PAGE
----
This phrase is not in the Bible. The earliest recording of this saying is actually from Aesop's fable "Hercules and the Waggoner." A man's wagon got stuck in a muddy road, and he prayed for Hercules to help. Hercules appeared and said, "Get up and put your shoulder to the wheel." The moral given was "The gods help them that help themselves." Aesop was a Greek writer who lived from 620 to 564 BC, but obviously was not an author of the Bible. The saying was also made famous by Benjamin Franklin in 1776. Regarding salvation Jesus Christ is the only way and we cannot help ourselves or save ourselves. So we certainly cannot help ourselves there. In fact, the Bible teaches the exact opposite in many instances. Jesus said it is better to give than to receive for example in Acts 20:35.

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I know a lot of saying that people accredit to God's Word or Biblical sayings have been tweeked a bit here and there and still said to be found in Scriptures. I think that is something taht we need to be careful of because even a small change here and there to a phrase can change the whole meaning of the sentence.

 

For example, like firestormx said, it's the "love of money", not "money is the root of all evil". a few word changes here and there and people are attributing verses to a place they aren't originated from. The Bible is the best resource for these kind of things by far!

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Proverbs 4:23

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5. “And this too shall pass”

This phrase is not in the Bible. Abraham Lincoln once used this phrase in a speech. This possibly is a misinterpretation of a line from "The Lament of Doer," an Old English poem. The main character, Doer, has been replaced as his lord's poet, and calls to mind several other Germanic mythological figures who went through troubled times. Of note each refrain ends with, "that passed away, so may this." Another possibility is that this saying has its roots in the works of Persian Sufi poets. Attar of Nishapur records one fable of a powerful king who asks assembled wise men to create a ring that will make him happy when he is sad, and vice versa. After debating, the sages hand him a simple ring with the words “This too will pass” etched on it, which has the desired effect. There are passages in the Bible including Matt. 24:5 that tell us that our lives, heaven, and earth will pass away.

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#3 is from the Talmud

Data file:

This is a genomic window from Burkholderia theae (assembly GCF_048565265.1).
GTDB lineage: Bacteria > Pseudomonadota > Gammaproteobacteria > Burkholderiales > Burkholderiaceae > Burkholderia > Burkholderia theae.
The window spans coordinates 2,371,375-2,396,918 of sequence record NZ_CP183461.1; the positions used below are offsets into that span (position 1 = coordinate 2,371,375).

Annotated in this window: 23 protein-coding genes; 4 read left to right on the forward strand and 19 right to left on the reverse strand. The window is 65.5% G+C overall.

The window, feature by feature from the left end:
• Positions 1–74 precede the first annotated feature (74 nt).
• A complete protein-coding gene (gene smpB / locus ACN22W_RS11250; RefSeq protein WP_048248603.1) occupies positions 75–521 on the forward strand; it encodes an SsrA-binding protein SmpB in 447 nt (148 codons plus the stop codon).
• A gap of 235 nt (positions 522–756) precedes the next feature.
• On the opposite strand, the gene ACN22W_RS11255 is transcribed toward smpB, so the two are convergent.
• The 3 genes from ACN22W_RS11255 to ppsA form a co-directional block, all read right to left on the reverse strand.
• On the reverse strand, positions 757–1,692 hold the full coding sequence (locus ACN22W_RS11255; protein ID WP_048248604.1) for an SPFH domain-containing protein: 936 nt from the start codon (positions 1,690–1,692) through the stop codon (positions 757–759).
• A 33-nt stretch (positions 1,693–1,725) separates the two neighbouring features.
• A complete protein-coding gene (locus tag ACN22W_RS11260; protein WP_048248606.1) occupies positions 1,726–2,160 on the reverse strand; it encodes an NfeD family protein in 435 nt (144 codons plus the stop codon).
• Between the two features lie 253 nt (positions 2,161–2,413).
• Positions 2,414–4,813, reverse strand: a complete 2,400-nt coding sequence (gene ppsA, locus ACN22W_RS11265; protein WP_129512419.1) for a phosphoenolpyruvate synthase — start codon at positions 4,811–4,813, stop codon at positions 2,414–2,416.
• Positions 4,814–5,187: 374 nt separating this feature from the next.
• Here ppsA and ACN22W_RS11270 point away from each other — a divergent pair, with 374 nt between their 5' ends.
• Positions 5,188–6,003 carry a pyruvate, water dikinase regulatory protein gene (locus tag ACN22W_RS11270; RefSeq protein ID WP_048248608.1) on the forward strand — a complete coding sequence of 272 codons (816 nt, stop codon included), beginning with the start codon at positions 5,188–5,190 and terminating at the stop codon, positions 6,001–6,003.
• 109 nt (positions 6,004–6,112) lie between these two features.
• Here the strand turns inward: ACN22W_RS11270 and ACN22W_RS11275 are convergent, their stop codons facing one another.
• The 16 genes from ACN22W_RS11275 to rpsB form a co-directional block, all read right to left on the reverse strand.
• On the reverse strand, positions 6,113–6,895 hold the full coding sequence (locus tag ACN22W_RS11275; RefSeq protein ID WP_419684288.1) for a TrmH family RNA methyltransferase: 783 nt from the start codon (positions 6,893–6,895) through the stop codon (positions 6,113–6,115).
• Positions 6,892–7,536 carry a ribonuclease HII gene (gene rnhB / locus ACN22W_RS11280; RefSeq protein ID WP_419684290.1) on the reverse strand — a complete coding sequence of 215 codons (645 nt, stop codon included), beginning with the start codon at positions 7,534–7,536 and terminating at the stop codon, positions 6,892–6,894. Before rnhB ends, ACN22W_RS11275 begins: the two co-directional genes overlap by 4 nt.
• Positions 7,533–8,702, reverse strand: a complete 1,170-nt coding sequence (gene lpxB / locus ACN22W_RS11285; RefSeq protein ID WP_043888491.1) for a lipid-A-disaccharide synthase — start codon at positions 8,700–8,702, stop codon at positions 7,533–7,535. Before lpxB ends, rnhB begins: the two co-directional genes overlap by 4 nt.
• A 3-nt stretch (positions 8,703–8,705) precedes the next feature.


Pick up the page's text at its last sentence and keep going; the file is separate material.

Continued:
Please expand on this?

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Proverbs 4:23

Which number is this in reference to please Cletus? Or is this a new observation?

Prov. 4:23

Keep your heart with all vigilance,

    for from it flow the springs of life.

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6. “To thine own self be true”
 
This Phrase comes from Hamlet Act 1 Scene 3 written by the famous William Shakespeare. Scripture says that our ways are like a filth rags and that we need God's instruction as well as guidance into liberty and righteousness. See for example Psalm 23:3, Isaiah 64:6, and Isaiah 59:10.

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They are Biblical but rephrased.

Please see explanations in previous posts. I did a little research and found that a lot of them were not in the Bible after all.

God bless sister!

In Christ,

GE

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#3 is from the Talmud

Please expand on this?

 

The phrase cleanliness is next to godliness is attributed to Rabbi Phineas ben Yair and is found in tractate Avodah Zarah 20b.

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1. Moderation in all things. 

 

From the book of Ecclesiastes chapter 7: "Do not be over-righteous, nor be over-wise - Why destroy yourself? 

                                                                  do not be over-wicked, and do not be a fool - Why die before your time?

                                                                  It is good to grasp the one and not let go of the other. 

                                                                  the man of God will avoid all extremes."        

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Prov. 16:18 Pride goes before destruction and a haughty spirit before a fall.